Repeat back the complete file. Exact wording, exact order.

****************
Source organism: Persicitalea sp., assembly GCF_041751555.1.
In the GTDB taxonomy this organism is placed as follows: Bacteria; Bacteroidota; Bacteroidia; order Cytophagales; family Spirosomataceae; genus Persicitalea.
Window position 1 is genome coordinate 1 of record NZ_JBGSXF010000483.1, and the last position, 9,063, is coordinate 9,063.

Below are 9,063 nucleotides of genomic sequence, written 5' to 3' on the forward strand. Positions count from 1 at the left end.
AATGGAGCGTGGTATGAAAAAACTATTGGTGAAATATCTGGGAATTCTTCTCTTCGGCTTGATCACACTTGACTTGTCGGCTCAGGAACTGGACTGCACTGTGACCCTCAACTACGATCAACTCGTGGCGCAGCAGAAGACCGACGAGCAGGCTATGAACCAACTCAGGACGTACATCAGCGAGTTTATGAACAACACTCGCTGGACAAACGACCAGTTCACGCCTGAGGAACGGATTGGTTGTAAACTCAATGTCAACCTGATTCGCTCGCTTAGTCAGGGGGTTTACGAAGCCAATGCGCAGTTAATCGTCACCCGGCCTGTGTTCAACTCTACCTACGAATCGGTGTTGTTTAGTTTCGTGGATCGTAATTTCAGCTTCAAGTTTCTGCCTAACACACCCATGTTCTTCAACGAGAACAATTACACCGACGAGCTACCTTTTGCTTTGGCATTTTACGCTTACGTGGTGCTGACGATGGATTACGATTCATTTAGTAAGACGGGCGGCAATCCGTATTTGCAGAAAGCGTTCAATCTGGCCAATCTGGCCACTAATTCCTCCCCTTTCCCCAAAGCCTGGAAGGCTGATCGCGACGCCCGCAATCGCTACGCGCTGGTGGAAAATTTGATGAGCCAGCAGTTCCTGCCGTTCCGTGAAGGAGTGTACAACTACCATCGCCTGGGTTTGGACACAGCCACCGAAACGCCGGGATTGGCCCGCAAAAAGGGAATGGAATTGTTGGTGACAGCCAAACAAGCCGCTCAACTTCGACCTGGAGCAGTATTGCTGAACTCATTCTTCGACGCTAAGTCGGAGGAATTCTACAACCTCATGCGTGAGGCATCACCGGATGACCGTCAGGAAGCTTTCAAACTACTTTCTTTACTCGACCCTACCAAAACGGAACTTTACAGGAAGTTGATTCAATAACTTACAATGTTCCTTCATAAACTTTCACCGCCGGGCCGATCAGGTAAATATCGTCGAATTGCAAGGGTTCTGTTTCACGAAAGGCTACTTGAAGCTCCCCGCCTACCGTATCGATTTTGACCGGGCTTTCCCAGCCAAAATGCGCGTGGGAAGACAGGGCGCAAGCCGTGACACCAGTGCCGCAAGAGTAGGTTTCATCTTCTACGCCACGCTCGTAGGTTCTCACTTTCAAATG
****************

Source organism: Persicitalea sp., assembly GCF_041751555.1.
In the GTDB taxonomy this organism is placed as follows: Bacteria; Bacteroidota; Bacteroidia; order Cytophagales; family Spirosomataceae; genus Persicitalea.
Window position 1 is genome coordinate 1 of record NZ_JBGSXF010000483.1, and the last position, 9,063, is coordinate 9,063.

Below are 9,063 nucleotides of genomic sequence, written 5' to 3' on the forward strand. Positions count from 1 at the left end.
AATGGAGCGTGGTATGAAAAAACTATTGGTGAAATATCTGGGAATTCTTCTCTTCGGCTTGATCACACTTGACTTGTCGGCTCAGGAACTGGACTGCACTGTGACCCTCAACTACGATCAACTCGTGGCGCAGCAGAAGACCGACGAGCAGGCTATGAACCAACTCAGGACGTACATCAGCGAGTTTATGAACAACACTCGCTGGACAAACGACCAGTTCACGCCTGAGGAACGGATTGGTTGTAAACTCAATGTCAACCTGATTCGCTCGCTTAGTCAGGGGGTTTACGAAGCCAATGCGCAGTTAATCGTCACCCGGCCTGTGTTCAACTCTACCTACGAATCGGTGTTGTTTAGTTTCGTGGATCGTAATTTCAGCTTCAAGTTTCTGCCTAACACACCCATGTTCTTCAACGAGAACAATTACACCGACGAGCTACCTTTTGCTTTGGCATTTTACGCTTACGTGGTGCTGACGATGGATTACGATTCATTTAGTAAGACGGGCGGCAATCCGTATTTGCAGAAAGCGTTCAATCTGGCCAATCTGGCCACTAATTCCTCCCCTTTCCCCAAAGCCTGGAAGGCTGATCGCGACGCCCGCAATCGCTACGCGCTGGTGGAAAATTTGATGAGCCAGCAGTTCCTGCCGTTCCGTGAAGGAGTGTACAACTACCATCGCCTGGGTTTGGACACAGCCACCGAAACGCCGGGATTGGCCCGCAAAAAGGGAATGGAATTGTTGGTGACAGCCAAACAAGCCGCTCAACTTCGACCTGGAGCAGTATTGCTGAACTCATTCTTCGACGCTAAGTCGGAGGAATTCTACAACCTCATGCGTGAGGCATCACCGGATGACCGTCAGGAAGCTTTCAAACTACTTTCTTTACTCGACCCTACCAAAACGGAACTTTACAGGAAGTTGATTCAATAACTTACAATGTTCCTTCATAAACTTTCACCGCCGGGCCGATCAGGTAAATATCGTCGAATTGCAAGGGTTCTGTTTCACGAAAGGCTACTTGAAGCTCCCCGCCTACCGTATCGATTTTGACCGGGCTTTCCCAGCCAAAATGCGCGTGGGAAGACAGGGCGCAAGCCGTGACACCAGTGCCGCAAGAGTAGGTTTCATCTTCTACGCCACGCTCGTAGGTTCTCACTTTCAAATG